Figure 2: Percentages of participants among the three level of practice against unintentional home injury (n = 324)

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Table 5: Highest YES and NO answered questions among the participants (n=324)

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The second thing to discuss the answered questions about the injury precautions in [Table 4] showed 92% of the participants answered yes that they keep pots and pans on the stove away from the children, 91% they keep cigarette lighters and matches away from the children, 88% using safety tools for furniture, 87% checking the temperature of the water before use, 87% keep electrical instruments and wires away of children, 93% they do not permit for their children to swim without supervision, 89% they do not leave their children alone at home, 89% they do not leave their children with heater without guard, 87% they do not have smoke alarms in their homes.[13]

The relation between demographic characteristics and level of practice P value as following: Age classes (P = 0.04), Gender (P = 0.08), Education level (P = 0.01), Salary (P = 0.49), House type (P = 0.67), Residence of child (P = 0.4), Presence of babysitter for caring (P = 0.12), Presence of abnormal health condition (P = 0.9).

In one study done in Riyadh city in KSA in 2011, it was about the pattern of injuries among children and included 1650 adolescents and children, reported that most injuries were among females 26%, falls were the most common among other injuries which represent 40%.[14]

Another study was done in KSA in Jeddah city between 1999 to 2000 included 289 participants, it was about safety practices in child and infant, the study reported that 75% of mothers sleeping with their infant, 74% keeping medications and detergents away from children, the using of safety belt was highest among higher-income families, the study concluded that the families need to improve their knowledge about safety practices to prevent home injuries.

Low parental adherence to safety rules was found to be related to information deficit, parents' negligence, and/or low income (which prevents purchasing of safety products), according to the literature. Ongoing education and legislative regulations are effective in terms of injury control.[15]

In the previous studies were focused on one city while in this study included the 13 provenances in Kingdome Saudi Arabia.

The limitations of the study: The participation was restricted to those who social media and the internet, also some risk factors have been removed from the questionnaires due to a very long questionnaire.


  Conclusion and Recommendation Top


In this study, I concluded that only 12% of the participants have a poor level of practice while 63% have a good level of practice so, the level of practice is generally is satisfied and significant and about the safety instruments at home, 85% of the participants answered that they do not have a smoke alarming system, 14.8% of the participants have a fire extinguisher. This emphasis on the importance of the presence of safety home programs that any home should have smoke alarm systems, fire extinguisher. We recommend also that there are more risk factors not covered in this research like fall risk factors, exposure to chemicals substances factors, exposure to electrical shock from an electrical instrument, this need to be covered in another study.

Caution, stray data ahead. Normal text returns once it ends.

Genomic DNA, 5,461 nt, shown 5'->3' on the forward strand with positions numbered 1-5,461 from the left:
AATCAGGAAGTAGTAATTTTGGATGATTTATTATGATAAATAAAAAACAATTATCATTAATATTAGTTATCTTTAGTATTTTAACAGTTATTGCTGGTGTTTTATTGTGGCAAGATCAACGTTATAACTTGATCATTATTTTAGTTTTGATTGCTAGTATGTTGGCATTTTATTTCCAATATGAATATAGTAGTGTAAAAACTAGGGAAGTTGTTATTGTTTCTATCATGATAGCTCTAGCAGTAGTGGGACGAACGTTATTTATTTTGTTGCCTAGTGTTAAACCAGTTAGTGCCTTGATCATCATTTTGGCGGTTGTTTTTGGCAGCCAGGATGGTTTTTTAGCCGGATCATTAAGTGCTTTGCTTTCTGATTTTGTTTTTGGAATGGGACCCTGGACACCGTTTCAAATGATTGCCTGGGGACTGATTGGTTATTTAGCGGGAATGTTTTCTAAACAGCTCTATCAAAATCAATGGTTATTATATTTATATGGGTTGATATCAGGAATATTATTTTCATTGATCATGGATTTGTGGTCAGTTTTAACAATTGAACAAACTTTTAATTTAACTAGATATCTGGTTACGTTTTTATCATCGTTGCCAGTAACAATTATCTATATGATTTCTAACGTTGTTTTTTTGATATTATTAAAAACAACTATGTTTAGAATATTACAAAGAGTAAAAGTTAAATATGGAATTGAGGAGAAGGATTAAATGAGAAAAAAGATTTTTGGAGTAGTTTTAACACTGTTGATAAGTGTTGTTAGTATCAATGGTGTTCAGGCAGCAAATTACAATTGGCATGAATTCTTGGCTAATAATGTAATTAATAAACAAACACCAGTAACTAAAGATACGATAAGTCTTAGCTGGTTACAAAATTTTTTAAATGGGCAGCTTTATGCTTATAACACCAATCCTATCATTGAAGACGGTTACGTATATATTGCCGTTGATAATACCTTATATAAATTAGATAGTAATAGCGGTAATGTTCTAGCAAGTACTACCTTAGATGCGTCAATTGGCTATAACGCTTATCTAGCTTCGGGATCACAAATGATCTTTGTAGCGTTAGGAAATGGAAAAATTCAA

Acknowledgement

I would like to express my deep gratitude to Dr. Mahmoud Abdulrahman Mahmoud my reserch supervisor for his patient guidance. I would like also to thank Dr. Ahmad Al salehim director of King Saud Medical City Acadmy for Postgraduate Studies in Family Medicine in Riyadh city for his assistance in keeping my progress on schedule.

Key Messages

Prevention unintentional home injuries are one of the important preventive care tasks that should be delivered by every primary care physician to the parents or families by using different skills such as counseling, educational materials, posters in the waiting area to prevent the children's injuries.

Financial support and sponsorship

Nil.

Conflicts of interest

There are no conflicts of interest.



 
  References Top

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Hyder AA, Sugerman DE, Puvanachandra P, Razzak J, El-Sayed H, Isaza A, et al. Global childhood unintentional injury surveillance in four cities in developing countries: A pilot study. Bull World Health Organ 2009;87:345-52.  Back to cited text no. 1
    
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Sminkey L. World report on child injury prevention. Inj Prev 2008;14:69.  Back to cited text no. 2
    
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Megahed AM, Khalil NA, Ibrahem RA, El Disoki RS. Knowledge, attitude, and practice of rural mothers towards home injuries among children under 5 years of age in Menouf District-Menoufia Governorate, Egypt. Menoufia Medical Journal, 2016, 29.4: 1033.  Back to cited text no. 7
    
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Gray C, Gibbons R, Larouche R, Sandseter EBH, Bienenstock A, Brussoni M, et al. What is the relationship between outdoor time and physical activity, sedentary behavior, and physical fitness in children? A systematic review. Int J Environ Res Public Health 2015;12:6455-74.  Back to cited text no. 8
    
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Bagahirwa I, Mukeshimana M, Cherian T, Nkurunziza T, El-Khatib Z, Byiringiro JC. Presentation of pediatric unintentional injuries at rural hospitals in Rwanda: A retrospective study. Ann Glob Health 2020;86:116.  Back to cited text no. 11
    
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Hussain AM, Ibrahim NR, Taib F, Fauzi MH, Nasir A. Home-Based and Non-Home-Based Unintentional Injury in Children Presented to Emergency Department in North Eastern Malaysia. International Medical Journal, 2020, 27.5: 1-5.  Back to cited text no. 13
    
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Gad A, AL-Eid R, Al-Ansary S, bin Saeed A, Kabbash A. Pattern of injuries among children and adolescents in Riyadh, Saudi Arabia: A household survey. J Trop Pediatr 2011;57:179-84.  Back to cited text no. 14
    
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    Figures

  [Figure 1], [Figure 2]
 
 
    Tables

  [Table 1], [Table 2], [Table 3], [Table 4], [Table 5]